If you have bad credit or no credit, you may be thinking of fast ways to improve your credit score, such as carrying a balance on your credit card to increase your credit score.
Imagine that you want to take a bucket full of water from a well to your garden so you can water your plants. In many ways, the title question is similar to asking “Should I put a hole in my bucket to make it lighter?” While you might congratulate yourself on using your available resources to make your life easier, you’re actually hurting yourself in the long run.
At first, you notice a slight improvement. The bucket feels a little lighter, so it’s easier to carry. As time goes on, your bucket becomes even lighter, and you can walk a little faster. However, by the time you reach your garden to water your plants, you see that all the water is gone – you focused too much on making the journey easy that you forgot about what the end result would be! Now you’re much farther from the well than you were at the start, and your plants are much thirstier than before. You have to spend more effort going back to well again, and you’ve wasted a bunch of your time.
Carrying a credit card balance month-to-month is the same. The bucket is your credit card, the water is your money, and the plants are your future. A monthly balance adds a hole to your bucket, letting your savings leak out. Because it can happen so slowly, you may not notice it until you reach the end and see how little you have left. Your investments are left high and dry because you spent money on interest instead of investing in your RRSP or TFSA, or even putting it away in a high-interest savings account.
Credit Score Isn’t a Product, It’s a By-Product
Your credit score isn’t a product. It’s a measure of how likely you are to repay your debts, which means it’s a consequence of good financial decisions. Because it isn’t a product, that means you shouldn’t try and buy a better score. By taking on debt that you don’t need, you’re paying interest for no reason other than to improve your score. Instead, you should focus on paying your debts on time and in full, or, if you can’t pay in full, then pay as much as you can.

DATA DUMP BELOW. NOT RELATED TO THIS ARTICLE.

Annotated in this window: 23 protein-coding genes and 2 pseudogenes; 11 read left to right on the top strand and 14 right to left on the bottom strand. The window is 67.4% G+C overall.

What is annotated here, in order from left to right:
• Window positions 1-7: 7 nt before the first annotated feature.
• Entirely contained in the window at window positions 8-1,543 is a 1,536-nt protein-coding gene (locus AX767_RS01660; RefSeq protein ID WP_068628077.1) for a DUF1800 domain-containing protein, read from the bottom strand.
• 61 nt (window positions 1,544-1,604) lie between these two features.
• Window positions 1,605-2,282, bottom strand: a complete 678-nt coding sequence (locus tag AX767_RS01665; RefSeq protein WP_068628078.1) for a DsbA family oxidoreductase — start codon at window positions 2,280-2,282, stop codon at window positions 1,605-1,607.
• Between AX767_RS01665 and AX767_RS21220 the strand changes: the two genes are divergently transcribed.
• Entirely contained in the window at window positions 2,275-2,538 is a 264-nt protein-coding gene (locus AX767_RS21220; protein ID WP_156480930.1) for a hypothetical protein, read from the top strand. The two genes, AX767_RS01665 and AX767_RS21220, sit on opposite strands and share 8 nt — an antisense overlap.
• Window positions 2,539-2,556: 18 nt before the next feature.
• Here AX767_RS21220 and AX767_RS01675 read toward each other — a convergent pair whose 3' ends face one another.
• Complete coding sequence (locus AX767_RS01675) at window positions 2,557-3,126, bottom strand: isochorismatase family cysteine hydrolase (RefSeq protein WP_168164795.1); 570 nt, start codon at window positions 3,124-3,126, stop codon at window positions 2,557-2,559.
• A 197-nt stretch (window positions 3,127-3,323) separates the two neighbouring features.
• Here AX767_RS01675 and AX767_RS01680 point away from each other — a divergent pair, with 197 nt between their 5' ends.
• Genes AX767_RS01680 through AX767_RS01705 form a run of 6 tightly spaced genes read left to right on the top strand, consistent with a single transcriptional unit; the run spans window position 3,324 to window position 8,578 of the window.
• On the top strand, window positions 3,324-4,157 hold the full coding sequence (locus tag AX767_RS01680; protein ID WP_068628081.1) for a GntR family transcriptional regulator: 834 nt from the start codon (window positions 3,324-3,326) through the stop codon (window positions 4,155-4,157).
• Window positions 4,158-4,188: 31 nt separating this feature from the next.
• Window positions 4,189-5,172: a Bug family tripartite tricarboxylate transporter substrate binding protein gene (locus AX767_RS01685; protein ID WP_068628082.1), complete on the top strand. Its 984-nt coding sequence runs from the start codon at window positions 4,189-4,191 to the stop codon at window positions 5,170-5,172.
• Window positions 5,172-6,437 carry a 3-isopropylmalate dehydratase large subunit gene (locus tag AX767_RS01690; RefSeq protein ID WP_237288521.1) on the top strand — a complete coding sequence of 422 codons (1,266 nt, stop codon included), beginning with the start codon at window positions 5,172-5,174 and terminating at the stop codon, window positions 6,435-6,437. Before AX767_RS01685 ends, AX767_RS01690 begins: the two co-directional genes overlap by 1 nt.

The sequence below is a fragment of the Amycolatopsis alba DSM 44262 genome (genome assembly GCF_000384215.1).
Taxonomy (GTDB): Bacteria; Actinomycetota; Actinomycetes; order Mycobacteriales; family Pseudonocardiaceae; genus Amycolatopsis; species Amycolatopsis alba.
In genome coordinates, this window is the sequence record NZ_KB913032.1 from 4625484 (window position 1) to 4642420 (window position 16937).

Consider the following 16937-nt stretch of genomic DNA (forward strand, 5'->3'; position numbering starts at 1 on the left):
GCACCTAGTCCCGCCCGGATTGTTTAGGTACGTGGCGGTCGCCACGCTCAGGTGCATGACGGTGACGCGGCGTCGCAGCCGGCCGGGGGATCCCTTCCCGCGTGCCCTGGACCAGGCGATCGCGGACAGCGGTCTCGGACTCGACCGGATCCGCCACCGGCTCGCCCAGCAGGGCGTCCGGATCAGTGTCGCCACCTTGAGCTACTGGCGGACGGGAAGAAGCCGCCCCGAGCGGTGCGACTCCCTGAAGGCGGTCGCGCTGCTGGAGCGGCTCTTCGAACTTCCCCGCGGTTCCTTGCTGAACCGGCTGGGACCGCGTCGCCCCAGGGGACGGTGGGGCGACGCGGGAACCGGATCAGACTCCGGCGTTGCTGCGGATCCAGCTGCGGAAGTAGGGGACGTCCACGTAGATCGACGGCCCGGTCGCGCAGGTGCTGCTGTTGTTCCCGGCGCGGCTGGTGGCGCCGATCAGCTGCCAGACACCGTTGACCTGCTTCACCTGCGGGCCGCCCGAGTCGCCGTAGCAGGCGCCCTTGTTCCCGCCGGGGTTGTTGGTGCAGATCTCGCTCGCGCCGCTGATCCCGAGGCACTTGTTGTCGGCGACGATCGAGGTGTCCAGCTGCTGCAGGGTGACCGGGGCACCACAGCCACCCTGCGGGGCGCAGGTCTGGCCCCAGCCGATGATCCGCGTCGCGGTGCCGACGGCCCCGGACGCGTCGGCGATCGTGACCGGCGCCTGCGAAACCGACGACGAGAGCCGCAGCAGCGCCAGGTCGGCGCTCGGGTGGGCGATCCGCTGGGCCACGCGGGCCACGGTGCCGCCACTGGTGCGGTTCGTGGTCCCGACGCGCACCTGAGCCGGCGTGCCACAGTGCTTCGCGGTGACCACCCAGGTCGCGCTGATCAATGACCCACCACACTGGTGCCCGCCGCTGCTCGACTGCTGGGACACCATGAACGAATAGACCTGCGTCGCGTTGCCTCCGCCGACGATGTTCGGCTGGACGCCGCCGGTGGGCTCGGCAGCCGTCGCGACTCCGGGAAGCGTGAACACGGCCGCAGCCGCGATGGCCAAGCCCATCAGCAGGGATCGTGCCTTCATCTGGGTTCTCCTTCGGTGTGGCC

Don’t Be Discouraged by Debt
the minimum payment on a credit card is never a good idea unless you have a
concrete debt elimination strategy, such as the debt snowball or the debt avalanche. If
you pay the minimum payments because you feel that it would be too expensive to
pay off your debt, or that your debt is so large that it doesn’t matter how
much you pay, you’re not thinking long-term. Paying your credit card bill in
full every month will have a positive effect on your credit score and doesn’t
require you to pay 20% APR.
It’s ok to feel discouraged at the start. It’s exceptionally easy nowadays to find yourself in credit card debt, and Canadians have one of the highest debt-to-income ratios in the world. However, that’s no reason to purposefully add to your debt in an attempt to improve your credit score.
The only person the benefits from you carrying a balance on your credit card is the CEO of the credit card company. Any interest you’re charged on your card is profit for the credit card company. The fastest way to increase your credit score is to make your payments on time and in full, and even then it will take some time.